Taking Turns in Conversation – a Social Skills Lesson
For this week’s blog, I wanted to walk you guys through a lesson from our iPad app, Let’s be Social. I use the app as a launching point for my lessons. Often the app facilitates role playing and group discussions.
A lesson I’ve been using a lot lately is Taking Turns in Conversation. Some of my kiddos who have autism or developmental delays have trouble picking up on the social cues of others around them. Specifically, in conversations one person does all the talking which makes other students mad. The chatty student doesn’t perceive their feelings so they keep talking over people. Let’s be Social is a nice way for me to teach students how to have a conversation where everyone is involved. I’ve used it in groups ranging from 3-6 students.
Setting the Scene
I began our lesson by talking about conversation skills. I reviewed body language and eye contact and gave examples with my body. I explained how we use listening eyes to look at the speaker and keep our bodies facing them. Then I compared a conversation to a game of catch. I even brought in a ball to show them that a conversation should be like throwing the ball back and forth. One person makes a comment or asks a question and then another person goes. We practiced throwing the ball back and forth and letting whoever caught it speak. Then I jumped into the lesson on the iPad. To start I chose one student to read the summary out loud and then I read it again, pausing at salient moments. This is a nice place to support the student’s comprehension by asking them who is in the story, what their problem is, and how they feel. You don’t have the break down every part of the summary because the questions do that, but it is important to make sure they understand what the story is about.
Breaking it Down
Next we went through the questions and answers. I took a lot of time here to talk about the illustrations and the action in the story. I asked, “Who do you see, what is happening, and how do they look?” You might have to repeat the question multiple times and highlight aspects of the picture (Look at his face and body language… or look at what he is doing here). Help the students out by showing them what to look for. This way, they can start to use these skills in their own life. Once they select an answer, don’t just move on. Take the time to talk about why the answer is correct or incorrect. When a student picks the wrong answer, the app lets you go back and try again. My student enjoyed passing the iPad around and taking turns to read and answer questions. We discussed every page as a group but the students liked having the hands on experience of using the iPad themselves.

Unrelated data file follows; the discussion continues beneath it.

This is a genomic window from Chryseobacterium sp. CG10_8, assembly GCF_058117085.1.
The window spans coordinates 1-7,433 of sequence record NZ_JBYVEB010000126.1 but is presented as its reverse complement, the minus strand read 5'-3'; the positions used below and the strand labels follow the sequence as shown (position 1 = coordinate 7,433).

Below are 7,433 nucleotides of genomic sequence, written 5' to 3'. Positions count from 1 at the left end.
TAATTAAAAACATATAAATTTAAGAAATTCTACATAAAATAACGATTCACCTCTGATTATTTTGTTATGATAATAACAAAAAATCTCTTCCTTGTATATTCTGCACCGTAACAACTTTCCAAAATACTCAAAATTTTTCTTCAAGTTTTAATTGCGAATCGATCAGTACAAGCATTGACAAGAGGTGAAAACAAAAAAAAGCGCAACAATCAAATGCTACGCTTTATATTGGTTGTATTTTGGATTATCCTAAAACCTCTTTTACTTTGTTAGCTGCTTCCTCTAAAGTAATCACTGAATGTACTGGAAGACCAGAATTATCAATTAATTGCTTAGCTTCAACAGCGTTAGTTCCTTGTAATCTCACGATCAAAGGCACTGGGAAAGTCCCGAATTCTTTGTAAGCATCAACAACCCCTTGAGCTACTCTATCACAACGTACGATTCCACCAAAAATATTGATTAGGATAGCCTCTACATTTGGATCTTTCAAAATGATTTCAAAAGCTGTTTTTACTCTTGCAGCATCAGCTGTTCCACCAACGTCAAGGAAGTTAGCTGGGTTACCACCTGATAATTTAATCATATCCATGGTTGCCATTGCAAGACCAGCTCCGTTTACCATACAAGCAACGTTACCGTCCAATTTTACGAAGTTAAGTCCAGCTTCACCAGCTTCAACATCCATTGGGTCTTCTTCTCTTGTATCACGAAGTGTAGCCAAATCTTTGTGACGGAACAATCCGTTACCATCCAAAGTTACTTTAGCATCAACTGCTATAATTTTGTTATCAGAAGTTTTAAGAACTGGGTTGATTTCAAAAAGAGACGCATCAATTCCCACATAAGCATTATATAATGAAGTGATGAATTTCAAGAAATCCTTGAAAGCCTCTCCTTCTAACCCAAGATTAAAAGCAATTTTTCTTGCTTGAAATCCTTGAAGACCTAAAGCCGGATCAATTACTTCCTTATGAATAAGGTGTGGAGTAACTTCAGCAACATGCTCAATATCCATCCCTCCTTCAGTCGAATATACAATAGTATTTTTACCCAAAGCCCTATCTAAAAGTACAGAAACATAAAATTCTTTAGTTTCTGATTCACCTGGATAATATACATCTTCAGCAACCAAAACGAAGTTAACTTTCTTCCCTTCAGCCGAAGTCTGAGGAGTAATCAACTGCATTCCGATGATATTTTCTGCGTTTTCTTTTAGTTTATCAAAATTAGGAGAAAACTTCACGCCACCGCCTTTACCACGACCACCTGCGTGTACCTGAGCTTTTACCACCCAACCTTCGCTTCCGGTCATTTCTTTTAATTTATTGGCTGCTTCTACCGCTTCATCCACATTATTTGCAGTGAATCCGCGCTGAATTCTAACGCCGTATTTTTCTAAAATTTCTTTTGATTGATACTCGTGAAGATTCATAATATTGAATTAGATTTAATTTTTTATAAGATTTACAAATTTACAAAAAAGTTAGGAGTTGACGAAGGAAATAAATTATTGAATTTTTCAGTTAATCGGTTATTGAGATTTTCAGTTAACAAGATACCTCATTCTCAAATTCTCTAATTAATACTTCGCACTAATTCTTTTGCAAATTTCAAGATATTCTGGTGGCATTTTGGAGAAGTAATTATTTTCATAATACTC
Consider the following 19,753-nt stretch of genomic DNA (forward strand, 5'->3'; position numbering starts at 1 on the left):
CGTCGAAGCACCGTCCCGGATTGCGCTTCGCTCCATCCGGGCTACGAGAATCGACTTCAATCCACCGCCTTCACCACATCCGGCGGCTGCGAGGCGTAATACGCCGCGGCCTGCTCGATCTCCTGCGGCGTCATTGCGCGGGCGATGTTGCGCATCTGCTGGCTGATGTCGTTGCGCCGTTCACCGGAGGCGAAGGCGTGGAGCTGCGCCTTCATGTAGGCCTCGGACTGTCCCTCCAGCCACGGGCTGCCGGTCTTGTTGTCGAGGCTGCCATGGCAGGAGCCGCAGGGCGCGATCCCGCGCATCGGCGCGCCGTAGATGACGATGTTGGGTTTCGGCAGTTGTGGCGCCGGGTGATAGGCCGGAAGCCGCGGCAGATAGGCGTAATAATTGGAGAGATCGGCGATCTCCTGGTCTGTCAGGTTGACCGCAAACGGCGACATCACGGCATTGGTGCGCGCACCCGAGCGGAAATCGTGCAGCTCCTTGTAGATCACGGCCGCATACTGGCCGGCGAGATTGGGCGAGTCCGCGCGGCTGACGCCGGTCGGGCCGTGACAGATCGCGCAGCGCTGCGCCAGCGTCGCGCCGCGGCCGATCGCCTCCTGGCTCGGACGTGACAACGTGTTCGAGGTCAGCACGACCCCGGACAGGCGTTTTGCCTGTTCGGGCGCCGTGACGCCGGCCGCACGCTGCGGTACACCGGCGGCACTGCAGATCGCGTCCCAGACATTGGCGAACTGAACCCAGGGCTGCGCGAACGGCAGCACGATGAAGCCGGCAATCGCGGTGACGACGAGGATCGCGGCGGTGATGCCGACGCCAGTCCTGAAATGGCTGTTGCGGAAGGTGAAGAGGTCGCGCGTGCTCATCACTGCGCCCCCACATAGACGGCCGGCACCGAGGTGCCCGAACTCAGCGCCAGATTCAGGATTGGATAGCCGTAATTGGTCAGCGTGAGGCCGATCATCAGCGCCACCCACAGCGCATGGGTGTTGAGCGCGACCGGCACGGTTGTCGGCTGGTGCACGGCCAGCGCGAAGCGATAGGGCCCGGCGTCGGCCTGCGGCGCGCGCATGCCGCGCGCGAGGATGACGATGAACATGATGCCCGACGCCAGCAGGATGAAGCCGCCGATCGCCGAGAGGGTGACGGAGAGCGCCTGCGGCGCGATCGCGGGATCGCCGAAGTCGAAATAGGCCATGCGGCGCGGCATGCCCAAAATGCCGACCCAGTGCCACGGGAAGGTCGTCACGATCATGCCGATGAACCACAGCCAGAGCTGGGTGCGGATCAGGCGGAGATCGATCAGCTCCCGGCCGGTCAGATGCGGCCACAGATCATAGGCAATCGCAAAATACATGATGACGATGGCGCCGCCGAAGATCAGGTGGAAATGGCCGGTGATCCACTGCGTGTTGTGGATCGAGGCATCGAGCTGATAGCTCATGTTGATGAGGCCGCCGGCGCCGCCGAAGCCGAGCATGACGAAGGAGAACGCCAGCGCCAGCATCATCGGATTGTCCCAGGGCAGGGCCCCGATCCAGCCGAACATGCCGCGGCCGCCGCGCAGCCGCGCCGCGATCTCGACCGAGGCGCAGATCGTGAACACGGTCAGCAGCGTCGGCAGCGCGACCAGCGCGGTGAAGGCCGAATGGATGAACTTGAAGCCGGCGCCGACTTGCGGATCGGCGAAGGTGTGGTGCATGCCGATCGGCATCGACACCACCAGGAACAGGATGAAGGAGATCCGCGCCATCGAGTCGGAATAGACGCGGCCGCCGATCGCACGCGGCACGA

After you’ve gone through all of the questions you’ll end up back at to the summary page. This is where I review what we learned. I don’t always read the whole story again. Instead I check the student’s understanding by asking what the problem was, how did it make others feel, and how the characters fixed the problem. If my students had a particularly difficult time with one question, I scroll back to the questions so the student can see part of the story again. The visuals really help the students out because these discussions are pretty language heavy. I also try to tie the story to my student’s life by role playing. Everyone takes turns being the actors and then we all discuss what the unexpected behavior was and how to correct it. In this case, I asked one actor to be the person doing all the talking and the other to look bored. My students could see that the behavior of too much talking was causing the other person to feel bored.
Once the lesson is finished, I always praise my students and tell them which part they did a nice job with. The app helps out by giving visual positive reinforcement at the end of every lesson. Gold stars pop up which are shaded in for every correct answer they got (I usually record the number they got correct). I can see how proud my students look, which is an awesome feeling.